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The Insect Division houses approximately 4.5 million specimens and single-species lots, and an additional 21,000 mixed species lots. The majority of the latter consist of Acari and other microarthropods, with each lot containing from a few to tens of thousands of individual specimens. Prepared specimens are divided among four preparation types: pinned, fluid, microscope slide and sound recording.
The collection ranked seventh in size among all surveyed collections in the United States in 1971 (Steere, 1971) and was listed among the "first rank" by Pechuman (1975). In the most recent survey (Miller, 1991) based on 1986 data for all North American collections, the Michigan collection tied for eleventh in overall size and third among university collections. Among the latter, only the collections of Harvard University and Cornell University are larger.
Pinned and papered specimens are presently located in three ranges. Room 2044 houses the Coleoptera, Hemiptera, Diptera, Hymenoptera and Lepidoptera; room 2047 the Odonata and Neuropteroids and smaller orders; and room 2080 the Orthoptera, Cicadidae and type collection. These specimens are housed in 7000+ "Michigan drawers," storage drawers that are about the size of two traditional Schmidt boxes, 18 1/4 x 13 1/4 x 2 1/2 inches. This drawer size is also used by the Academy of Natural Sciences of Philadelphia.
Fluid collections are now housed in Room 2038. This room contains an environmental control system and a 6 ft. long fume hood for working with large quantities of solvents and other chemicals. Approximately 95,000 vials and jars holding specimens preserved in 70% ethanol are organized in a rack system. Five sizes of jars and vials are now used: 4 and 8 dram vials and 1, 2 and 8 ounce screw-top glass jars. Four and eight- dram vials use bakelite screw caps with Polyseal liners. The 1 oz. jars have a bakelite top with a Polyseal closure, and the 2 and 8 oz. jars have a polyethylene liner and cap. The jars and vials are stored in wood racks constructed in the museum, each designed to accommodate a vial or jar of one size. Vial racks are housed in 39 steel cabinets 18 x 36 x 72 inches. Each cabinet has 7-10 shelves and can accommodate several hundred racks. One cabinet houses 2 quart mason jars with unsorted lots of insects in individual vials. In 1998, we started transferring specimens from our old 3 dram vials with EPDM stoppers to the 4 dram screw-top vials with Polyseal liners. In addition, this has caused us to replace all of our vial racks with a slightly wider size to accomodate 4-dram vials.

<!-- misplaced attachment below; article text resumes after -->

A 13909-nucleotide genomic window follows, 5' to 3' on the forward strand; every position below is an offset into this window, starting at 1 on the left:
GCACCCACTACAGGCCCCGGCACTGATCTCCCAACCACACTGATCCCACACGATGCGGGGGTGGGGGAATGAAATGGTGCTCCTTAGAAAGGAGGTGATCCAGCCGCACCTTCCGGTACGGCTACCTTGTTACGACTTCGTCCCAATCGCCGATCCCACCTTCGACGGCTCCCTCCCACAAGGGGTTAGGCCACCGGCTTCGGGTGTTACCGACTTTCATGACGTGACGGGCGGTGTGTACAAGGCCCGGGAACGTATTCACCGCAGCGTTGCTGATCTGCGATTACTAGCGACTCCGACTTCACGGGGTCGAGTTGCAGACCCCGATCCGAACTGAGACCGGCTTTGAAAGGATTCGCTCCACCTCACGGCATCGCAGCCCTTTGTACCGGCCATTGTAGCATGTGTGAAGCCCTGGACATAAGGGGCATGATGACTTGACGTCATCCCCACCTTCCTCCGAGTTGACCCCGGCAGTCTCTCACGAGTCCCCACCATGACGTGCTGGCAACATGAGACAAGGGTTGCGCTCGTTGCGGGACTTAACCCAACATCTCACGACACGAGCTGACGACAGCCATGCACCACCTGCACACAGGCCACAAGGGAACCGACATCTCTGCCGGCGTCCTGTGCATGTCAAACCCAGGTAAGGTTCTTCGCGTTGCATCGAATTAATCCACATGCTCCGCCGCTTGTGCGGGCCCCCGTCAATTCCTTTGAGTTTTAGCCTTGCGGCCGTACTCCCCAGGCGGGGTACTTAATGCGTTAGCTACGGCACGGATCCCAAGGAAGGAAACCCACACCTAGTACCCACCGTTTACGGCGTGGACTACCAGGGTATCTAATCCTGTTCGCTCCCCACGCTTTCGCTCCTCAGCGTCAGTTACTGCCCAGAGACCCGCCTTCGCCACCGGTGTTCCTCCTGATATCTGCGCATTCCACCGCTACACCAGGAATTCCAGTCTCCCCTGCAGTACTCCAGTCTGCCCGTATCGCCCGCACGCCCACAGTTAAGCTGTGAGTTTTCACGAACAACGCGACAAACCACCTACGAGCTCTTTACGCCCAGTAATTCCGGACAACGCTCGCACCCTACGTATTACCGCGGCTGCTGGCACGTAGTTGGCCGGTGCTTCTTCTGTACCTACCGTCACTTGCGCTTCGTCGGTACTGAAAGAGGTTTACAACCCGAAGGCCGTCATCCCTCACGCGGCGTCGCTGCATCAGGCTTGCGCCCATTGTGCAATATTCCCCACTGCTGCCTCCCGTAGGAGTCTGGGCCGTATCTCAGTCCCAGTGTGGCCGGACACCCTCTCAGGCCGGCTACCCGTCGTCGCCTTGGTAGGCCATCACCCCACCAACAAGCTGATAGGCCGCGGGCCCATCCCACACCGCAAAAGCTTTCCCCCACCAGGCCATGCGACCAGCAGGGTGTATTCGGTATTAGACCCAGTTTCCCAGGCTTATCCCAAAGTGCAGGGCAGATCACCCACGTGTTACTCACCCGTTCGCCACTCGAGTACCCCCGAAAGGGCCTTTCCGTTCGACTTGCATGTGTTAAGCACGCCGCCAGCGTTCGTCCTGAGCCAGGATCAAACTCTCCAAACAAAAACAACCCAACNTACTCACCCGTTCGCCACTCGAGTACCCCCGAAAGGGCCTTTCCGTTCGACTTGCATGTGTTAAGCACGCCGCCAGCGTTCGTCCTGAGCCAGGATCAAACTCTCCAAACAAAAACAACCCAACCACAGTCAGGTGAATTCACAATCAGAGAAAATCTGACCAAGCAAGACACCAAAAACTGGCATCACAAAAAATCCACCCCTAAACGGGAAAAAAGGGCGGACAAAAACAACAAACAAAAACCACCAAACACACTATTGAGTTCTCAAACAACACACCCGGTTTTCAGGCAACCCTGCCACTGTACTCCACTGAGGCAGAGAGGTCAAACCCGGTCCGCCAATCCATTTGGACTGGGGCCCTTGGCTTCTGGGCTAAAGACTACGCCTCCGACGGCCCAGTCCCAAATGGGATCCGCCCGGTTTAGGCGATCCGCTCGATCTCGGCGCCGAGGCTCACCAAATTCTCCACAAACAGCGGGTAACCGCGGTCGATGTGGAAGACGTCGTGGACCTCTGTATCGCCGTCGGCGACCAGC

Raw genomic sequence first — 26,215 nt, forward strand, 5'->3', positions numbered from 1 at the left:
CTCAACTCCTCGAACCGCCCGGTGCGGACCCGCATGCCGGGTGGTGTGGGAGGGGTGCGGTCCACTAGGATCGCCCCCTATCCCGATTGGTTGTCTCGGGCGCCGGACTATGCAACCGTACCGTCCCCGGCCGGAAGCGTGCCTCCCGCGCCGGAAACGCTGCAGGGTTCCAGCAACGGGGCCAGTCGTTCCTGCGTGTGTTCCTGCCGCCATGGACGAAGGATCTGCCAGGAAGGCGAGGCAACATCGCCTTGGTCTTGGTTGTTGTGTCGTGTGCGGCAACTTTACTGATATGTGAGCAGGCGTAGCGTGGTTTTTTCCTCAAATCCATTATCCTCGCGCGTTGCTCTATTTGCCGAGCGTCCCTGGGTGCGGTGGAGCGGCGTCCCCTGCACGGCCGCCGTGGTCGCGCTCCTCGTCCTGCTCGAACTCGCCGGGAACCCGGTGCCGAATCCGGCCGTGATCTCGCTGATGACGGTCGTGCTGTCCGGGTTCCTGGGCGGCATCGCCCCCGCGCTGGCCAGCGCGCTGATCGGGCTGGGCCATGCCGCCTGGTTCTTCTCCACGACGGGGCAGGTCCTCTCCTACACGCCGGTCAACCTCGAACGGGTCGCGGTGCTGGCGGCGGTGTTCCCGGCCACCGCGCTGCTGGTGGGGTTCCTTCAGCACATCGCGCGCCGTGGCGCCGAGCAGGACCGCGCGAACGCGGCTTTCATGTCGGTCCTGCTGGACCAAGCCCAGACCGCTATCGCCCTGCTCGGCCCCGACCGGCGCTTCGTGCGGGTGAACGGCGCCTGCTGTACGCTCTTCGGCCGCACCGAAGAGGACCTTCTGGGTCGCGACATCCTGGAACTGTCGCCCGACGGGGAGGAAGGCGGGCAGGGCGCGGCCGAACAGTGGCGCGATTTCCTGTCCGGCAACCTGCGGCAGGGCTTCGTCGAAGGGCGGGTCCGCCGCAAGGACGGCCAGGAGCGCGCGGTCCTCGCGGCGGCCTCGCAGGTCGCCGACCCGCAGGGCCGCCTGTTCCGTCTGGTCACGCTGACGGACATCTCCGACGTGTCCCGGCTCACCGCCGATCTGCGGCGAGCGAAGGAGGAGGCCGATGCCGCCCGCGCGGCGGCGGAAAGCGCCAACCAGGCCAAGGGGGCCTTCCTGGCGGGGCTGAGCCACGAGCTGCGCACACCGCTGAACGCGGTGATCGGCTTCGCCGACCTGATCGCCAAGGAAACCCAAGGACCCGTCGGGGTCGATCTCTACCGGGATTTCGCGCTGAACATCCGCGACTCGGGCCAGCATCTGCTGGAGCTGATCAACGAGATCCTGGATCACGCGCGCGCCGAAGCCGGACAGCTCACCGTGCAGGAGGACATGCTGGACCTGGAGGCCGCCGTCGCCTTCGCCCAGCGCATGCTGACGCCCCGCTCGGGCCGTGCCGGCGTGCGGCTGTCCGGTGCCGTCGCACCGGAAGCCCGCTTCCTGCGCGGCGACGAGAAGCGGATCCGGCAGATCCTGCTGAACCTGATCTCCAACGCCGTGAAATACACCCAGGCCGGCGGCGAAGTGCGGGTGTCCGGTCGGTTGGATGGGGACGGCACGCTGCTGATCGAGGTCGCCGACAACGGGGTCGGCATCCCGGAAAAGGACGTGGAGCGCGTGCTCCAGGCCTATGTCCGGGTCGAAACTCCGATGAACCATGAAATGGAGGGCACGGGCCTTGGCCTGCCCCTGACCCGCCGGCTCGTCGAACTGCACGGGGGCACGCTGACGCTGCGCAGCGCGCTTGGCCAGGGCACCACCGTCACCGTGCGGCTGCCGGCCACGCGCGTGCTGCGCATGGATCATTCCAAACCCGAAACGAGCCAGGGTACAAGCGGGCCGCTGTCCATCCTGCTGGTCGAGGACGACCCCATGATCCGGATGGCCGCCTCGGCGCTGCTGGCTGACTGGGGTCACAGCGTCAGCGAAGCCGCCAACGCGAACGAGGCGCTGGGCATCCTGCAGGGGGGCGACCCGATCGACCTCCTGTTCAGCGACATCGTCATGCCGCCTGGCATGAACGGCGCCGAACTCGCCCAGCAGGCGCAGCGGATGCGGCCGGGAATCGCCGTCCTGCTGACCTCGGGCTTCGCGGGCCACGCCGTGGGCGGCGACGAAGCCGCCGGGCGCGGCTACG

Specimens mounted on microscope slides are housed in Room 2041. Slides are stored in chipboard slide boxes with plastic inserts holding 100 slides per box. These boxes are stored in 36 x 12 x 72 inch steel shelving units; boxes are stored on their sides to maintain the slides in a horizontal position with cover-slip up. Twelve shelf units presently accommodate 800 slide boxes, 87 of which contain insects and the remainder Acari.
Specimens awaiting preparation as pinned specimens or slide mounts are stored in mixed lots, either dry or in ethanol. Unprepared dry specimens are housed in a variety of field containers such as cigar boxes, Schmidt boxes and drawers in insect cabinets. Fluid collections such as light trap, malaise trap and Berlese funnel residues, and parasite collections from single host individuals are stored in standard vials and jars in separate racks in the fluid collection.
last updated 08/21/2003